Illustration photo – A Qatari liquefied natural gas (LNG) tanker at Raslaffans port in northern Qatar in this undated photo.
New York – Russia's role as a global player in the energy market will diminish. In the liquefied natural gas (LNG) market, a number of countries, such as the United States or Qatar, will benefit from this, CNBC reported with reference to analysts. Sanctions imposed by Western nations on Russia for its invasion of Ukraine have drained most foreign investment from Russia's LNG sector.
“Russia's share of global LNG supplies will almost certainly decline this decade,” said Henning Gloystein, an analyst at consultancy Eurasia Group. He added that Russia's role in the LNG market was already weakening before the start of the invasion of Ukraine.
Russia's ambitions will be hampered by the country's inability to buy natural gas liquefaction equipment, said Zhi Xin Chong, head of South and Southeast Asia gas at S&P.
“Given the vast With the sanctions that have been imposed on Russia, it will be very difficult for it to expand its liquefaction capacity this decade,” Zhi said. According to him, the capacity of Russian LNG production facilities will remain at the level of 37 million tons in the coming years.
By 2030, the total global LNG capacity will increase by 50 percent to 671 million tons per year. Russia's share will drop to five from the current 6.7 percent, S&P estimates.
In 2021, before the invasion of Ukraine, Russia was the world's largest exporter of gas and also the fourth largest exporter of LNG after Australia, Qatar and the United States. In the first half of last year, the United States overtook Qatar and Australia to become the world's largest supplier of LNG, according to the US government's Energy Information Administration (EIA). Zhi expects that by 2030, a quarter of global LNG production capacity will be in the United States and 19 percent in Qatar.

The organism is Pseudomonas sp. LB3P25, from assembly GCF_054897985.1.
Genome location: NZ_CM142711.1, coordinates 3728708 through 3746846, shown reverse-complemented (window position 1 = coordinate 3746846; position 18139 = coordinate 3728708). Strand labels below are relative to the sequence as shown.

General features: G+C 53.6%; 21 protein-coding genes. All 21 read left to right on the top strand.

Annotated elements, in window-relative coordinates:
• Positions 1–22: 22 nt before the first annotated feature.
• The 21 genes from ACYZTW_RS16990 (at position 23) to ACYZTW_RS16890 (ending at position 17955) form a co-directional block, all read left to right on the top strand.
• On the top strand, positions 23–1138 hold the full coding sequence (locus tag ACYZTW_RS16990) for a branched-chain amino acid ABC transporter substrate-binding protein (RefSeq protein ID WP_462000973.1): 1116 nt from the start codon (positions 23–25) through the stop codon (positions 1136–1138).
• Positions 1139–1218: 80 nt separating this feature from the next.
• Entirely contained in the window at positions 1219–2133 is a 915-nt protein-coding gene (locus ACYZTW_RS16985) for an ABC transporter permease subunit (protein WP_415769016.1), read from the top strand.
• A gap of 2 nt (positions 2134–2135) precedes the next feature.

The opinion that the US and Qatar are the main beneficiaries of Russia's retreat from the global LNG ecosystem is also shared by Gloystein. According to him, the Eastern Mediterranean region could also benefit from this. Its geography lends itself to replacing Russian gas supplied by gas pipelines to southern European countries, especially to Italy, Greece and Croatia, the analyst added. Tanzania,” Gloystein said. He also pointed out that the opportunity is limited in time as Europe tries to move away from gas.